TALLAHASSEE, Fla. — Florida's history of welcoming immigrants, especially children who arrive in the state without their parents, is officially entering a new era that isn’t so welcoming.
In a statement released Monday afternoon, Bethany Christian Services near Orlando announced they are "no longer able to provide safe, temporary care for unaccompanied children in Florida due to Gov. [Ron] DeSantis' rule."
Bethany Christian is the first and only provider so far to end its program for unaccompanied children.
The announcement comes nine months after DeSantis signed an executive order taking aim at stopping illegal immigration into the state.
Part of the order also targets children by directing Florida's Department of Children and Families (DCF) not to relicense the more than dozen providers in the state who temporarily house unaccompanied migrant children for the federal government as the children wait to be reunited with family or vetted sponsors here as part of the Office of Refugee Resettlement.
In an exclusive interview with Investigative Reporter Katie LaGrone several months ago, leaders from the nonprofit expressed concerns over how the order was leaving them and the foster parents they support in a confusing state of limbo.
In response to the governor's order and DCF rule mirroring his order, the federal government has advised providers that they don't need state licenses to operate under the federal program.
"I can't believe this, it doesn't make any sense to me. It just doesn't," explained Bethany Christian foster parent recruiter Jo-Ann Ortiz about the governor's order.
She believes it is a harsh attack on innocent children escaping danger in their homelands for the chance at freedom in the U.S.
"We are disappointed and disheartened to see our short-term foster care program ending," Chris Palusky, Bethany’s president and CEO said Monday.
Advocates are also disappointed.
"I'm saddened that organizations like Bethany Christian Services, who have a proven track record of caring for the vulnerable, that they would be forced to make this kind of decision that goes against their standards and goes against their hope to care for children," Pastor Joel Tooley, a Melbourne pastor and immigration advocate and Bethany board member, said.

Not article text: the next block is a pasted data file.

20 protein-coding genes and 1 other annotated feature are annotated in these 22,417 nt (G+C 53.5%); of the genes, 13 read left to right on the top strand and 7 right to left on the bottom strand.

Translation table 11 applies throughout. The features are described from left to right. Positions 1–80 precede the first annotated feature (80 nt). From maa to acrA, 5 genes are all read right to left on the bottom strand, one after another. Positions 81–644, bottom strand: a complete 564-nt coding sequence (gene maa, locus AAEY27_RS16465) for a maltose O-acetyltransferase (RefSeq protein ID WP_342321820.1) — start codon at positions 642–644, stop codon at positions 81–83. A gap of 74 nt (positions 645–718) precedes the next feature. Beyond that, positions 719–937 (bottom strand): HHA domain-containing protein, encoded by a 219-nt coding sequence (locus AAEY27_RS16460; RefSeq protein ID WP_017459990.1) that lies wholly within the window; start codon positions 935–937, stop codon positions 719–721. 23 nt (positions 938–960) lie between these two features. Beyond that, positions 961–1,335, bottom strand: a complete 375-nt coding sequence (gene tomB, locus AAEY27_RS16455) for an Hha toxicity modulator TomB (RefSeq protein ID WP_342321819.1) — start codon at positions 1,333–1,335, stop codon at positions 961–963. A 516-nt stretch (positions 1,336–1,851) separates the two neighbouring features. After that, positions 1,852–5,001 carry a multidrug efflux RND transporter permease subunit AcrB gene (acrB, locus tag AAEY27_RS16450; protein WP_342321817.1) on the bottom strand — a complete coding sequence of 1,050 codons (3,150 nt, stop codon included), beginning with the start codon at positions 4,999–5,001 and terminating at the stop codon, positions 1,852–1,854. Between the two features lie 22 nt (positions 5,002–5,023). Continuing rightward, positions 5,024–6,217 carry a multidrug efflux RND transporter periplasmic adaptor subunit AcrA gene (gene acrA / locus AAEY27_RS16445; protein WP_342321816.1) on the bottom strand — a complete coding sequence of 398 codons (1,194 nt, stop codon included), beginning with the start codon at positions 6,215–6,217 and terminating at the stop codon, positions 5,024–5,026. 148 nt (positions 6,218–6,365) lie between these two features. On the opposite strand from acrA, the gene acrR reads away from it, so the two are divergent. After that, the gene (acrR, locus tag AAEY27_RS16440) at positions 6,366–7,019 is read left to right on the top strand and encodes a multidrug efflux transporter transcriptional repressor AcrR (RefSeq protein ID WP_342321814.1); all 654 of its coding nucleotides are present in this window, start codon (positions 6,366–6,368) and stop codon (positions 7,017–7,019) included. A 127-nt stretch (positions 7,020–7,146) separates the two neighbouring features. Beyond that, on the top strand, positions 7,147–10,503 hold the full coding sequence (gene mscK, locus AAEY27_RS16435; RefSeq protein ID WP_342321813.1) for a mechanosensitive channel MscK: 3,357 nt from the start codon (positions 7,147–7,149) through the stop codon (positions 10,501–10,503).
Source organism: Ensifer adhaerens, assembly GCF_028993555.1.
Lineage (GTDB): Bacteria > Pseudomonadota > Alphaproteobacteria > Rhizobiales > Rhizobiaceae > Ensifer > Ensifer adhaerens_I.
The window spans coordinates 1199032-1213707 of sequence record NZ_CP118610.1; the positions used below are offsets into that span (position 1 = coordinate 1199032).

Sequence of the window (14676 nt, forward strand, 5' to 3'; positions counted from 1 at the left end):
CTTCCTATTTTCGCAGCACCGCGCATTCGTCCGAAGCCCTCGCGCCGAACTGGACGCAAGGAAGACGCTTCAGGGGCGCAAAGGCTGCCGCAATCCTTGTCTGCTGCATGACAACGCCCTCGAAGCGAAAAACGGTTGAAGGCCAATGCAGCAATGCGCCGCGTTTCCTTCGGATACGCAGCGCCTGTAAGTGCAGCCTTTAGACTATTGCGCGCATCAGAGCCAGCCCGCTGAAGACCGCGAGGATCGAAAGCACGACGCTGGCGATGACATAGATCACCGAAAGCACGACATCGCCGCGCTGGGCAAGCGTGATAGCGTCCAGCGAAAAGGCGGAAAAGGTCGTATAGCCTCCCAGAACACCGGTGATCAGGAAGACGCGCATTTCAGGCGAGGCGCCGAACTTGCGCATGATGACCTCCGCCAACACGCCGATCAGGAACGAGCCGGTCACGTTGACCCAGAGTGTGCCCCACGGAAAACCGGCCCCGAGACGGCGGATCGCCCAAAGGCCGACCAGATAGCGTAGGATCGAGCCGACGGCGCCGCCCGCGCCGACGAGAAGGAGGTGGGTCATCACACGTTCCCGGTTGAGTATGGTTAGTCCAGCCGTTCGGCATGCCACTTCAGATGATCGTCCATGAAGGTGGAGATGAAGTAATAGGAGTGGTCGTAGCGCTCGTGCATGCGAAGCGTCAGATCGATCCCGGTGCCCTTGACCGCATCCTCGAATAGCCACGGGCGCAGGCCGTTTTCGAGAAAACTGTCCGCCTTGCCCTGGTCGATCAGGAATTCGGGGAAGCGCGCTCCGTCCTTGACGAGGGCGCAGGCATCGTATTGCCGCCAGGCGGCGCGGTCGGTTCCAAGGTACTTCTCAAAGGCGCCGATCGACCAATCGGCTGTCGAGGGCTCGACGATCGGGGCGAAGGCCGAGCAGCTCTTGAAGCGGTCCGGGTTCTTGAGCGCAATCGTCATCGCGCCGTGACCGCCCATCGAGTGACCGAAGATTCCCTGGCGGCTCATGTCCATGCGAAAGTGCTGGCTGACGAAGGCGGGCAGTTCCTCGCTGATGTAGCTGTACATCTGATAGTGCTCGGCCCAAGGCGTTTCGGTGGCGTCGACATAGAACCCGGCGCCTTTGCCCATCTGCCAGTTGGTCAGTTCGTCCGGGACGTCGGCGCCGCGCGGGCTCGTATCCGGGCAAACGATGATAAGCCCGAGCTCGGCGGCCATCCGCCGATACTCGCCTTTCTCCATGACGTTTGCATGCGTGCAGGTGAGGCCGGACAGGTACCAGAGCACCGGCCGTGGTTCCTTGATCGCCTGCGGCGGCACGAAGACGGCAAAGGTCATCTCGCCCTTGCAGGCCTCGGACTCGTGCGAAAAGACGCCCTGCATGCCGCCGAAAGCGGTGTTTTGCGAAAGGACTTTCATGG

He is not aware of any other providers who are planning to end their programs or close their shelters for unaccompanied children, though it's unclear when those annual licenses are up for renewal.
Tooley also led the charge behind a letter sent to the governor and DCF earlier this year pleading with state leaders to keep children out of what had become an increasingly combative political feud between DeSantis and President Joe Biden.
The letter was signed by hundreds of faith-based leaders from around the state urging the governor to rescind his order targeting children.
But DeSantis, who is long rumored to be eyeing a race for the White House, hasn't back down.
This session, Florida lawmakers also passed an unprecedented immigration bill that penalizes transportation companies that bring illegal immigrants into Florida, including unaccompanied minors sent here by the federal government.
DeSantis has yet to sign the bill.
The governor maintains his priority is to keep Florida children first. However, there is no evidence his order has any impact on that since the more than dozen providers who offer services and provide temporary shelter to unaccompanied migrant children do it under the operation and funds of the federal government.
In its statement, Bethany Christian Services said it has provided short-term care to more than 125 unaccompanied kids since 2019. Leaders also addressed the politics, they believe, forced them to end that part of its mission.
"This is a sad moment for our state, and we grieve for the children who will now face living in unlicensed shelters or centers that don't provide adequate care," Tawnya Brown, senior vice president of Global, Refugee, and Immigrant Services for Bethany Christian said. "Using vulnerable children as political pawns is unacceptable."
Neither the governor's office nor DCF responded to our request for comment.